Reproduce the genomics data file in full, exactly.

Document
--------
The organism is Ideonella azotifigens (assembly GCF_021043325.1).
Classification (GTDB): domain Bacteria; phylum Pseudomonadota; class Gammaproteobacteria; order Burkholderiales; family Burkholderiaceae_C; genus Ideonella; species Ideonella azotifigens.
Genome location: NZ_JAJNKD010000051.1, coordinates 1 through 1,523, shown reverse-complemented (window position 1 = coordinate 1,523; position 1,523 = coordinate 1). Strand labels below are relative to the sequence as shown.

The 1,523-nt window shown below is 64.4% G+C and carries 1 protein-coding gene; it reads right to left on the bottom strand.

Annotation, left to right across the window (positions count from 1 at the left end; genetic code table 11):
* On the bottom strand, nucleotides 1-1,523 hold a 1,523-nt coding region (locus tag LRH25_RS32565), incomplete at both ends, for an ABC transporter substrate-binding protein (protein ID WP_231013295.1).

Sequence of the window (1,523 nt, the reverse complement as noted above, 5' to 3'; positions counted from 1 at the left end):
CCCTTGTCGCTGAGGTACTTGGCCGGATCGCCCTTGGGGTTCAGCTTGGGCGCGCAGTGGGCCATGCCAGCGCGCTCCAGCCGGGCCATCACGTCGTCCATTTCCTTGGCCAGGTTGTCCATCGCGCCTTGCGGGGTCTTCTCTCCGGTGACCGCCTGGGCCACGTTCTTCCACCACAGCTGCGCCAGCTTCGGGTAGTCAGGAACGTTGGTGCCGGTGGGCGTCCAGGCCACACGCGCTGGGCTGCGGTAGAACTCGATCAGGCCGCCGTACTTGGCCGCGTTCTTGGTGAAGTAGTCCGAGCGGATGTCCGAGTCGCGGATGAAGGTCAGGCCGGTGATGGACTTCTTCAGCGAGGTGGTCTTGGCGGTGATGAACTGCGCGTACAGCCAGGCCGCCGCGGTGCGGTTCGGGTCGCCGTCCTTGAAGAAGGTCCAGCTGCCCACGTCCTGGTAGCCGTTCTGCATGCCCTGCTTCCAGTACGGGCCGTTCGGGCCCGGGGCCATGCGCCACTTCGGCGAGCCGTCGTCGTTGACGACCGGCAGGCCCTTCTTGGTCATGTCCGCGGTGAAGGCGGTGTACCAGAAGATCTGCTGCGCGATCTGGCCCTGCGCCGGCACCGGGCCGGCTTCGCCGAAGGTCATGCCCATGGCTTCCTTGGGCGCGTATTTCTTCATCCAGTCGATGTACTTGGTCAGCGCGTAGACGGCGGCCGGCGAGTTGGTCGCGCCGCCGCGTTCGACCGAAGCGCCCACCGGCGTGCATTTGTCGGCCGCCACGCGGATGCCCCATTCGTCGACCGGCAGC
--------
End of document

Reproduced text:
The organism is Ideonella azotifigens (assembly GCF_021043325.1).
Classification (GTDB): domain Bacteria; phylum Pseudomonadota; class Gammaproteobacteria; order Burkholderiales; family Burkholderiaceae_C; genus Ideonella; species Ideonella azotifigens.
Genome location: NZ_JAJNKD010000051.1, coordinates 1 through 1,523, shown reverse-complemented (window position 1 = coordinate 1,523; position 1,523 = coordinate 1). Strand labels below are relative to the sequence as shown.

The 1,523-nt window shown below is 64.4% G+C and carries 1 protein-coding gene; it reads right to left on the bottom strand.

Annotation, left to right across the window (positions count from 1 at the left end; genetic code table 11):
* On the bottom strand, nucleotides 1-1,523 hold a 1,523-nt coding region (locus tag LRH25_RS32565), incomplete at both ends, for an ABC transporter substrate-binding protein (protein ID WP_231013295.1).

Sequence of the window (1,523 nt, the reverse complement as noted above, 5' to 3'; positions counted from 1 at the left end):
CCCTTGTCGCTGAGGTACTTGGCCGGATCGCCCTTGGGGTTCAGCTTGGGCGCGCAGTGGGCCATGCCAGCGCGCTCCAGCCGGGCCATCACGTCGTCCATTTCCTTGGCCAGGTTGTCCATCGCGCCTTGCGGGGTCTTCTCTCCGGTGACCGCCTGGGCCACGTTCTTCCACCACAGCTGCGCCAGCTTCGGGTAGTCAGGAACGTTGGTGCCGGTGGGCGTCCAGGCCACACGCGCTGGGCTGCGGTAGAACTCGATCAGGCCGCCGTACTTGGCCGCGTTCTTGGTGAAGTAGTCCGAGCGGATGTCCGAGTCGCGGATGAAGGTCAGGCCGGTGATGGACTTCTTCAGCGAGGTGGTCTTGGCGGTGATGAACTGCGCGTACAGCCAGGCCGCCGCGGTGCGGTTCGGGTCGCCGTCCTTGAAGAAGGTCCAGCTGCCCACGTCCTGGTAGCCGTTCTGCATGCCCTGCTTCCAGTACGGGCCGTTCGGGCCCGGGGCCATGCGCCACTTCGGCGAGCCGTCGTCGTTGACGACCGGCAGGCCCTTCTTGGTCATGTCCGCGGTGAAGGCGGTGTACCAGAAGATCTGCTGCGCGATCTGGCCCTGCGCCGGCACCGGGCCGGCTTCGCCGAAGGTCATGCCCATGGCTTCCTTGGGCGCGTATTTCTTCATCCAGTCGATGTACTTGGTCAGCGCGTAGACGGCGGCCGGCGAGTTGGTCGCGCCGCCGCGTTCGACCGAAGCGCCCACCGGCGTGCATTTGTCGGCCGCCACGCGGATGCCCCATTCGTCGACCGGCAGC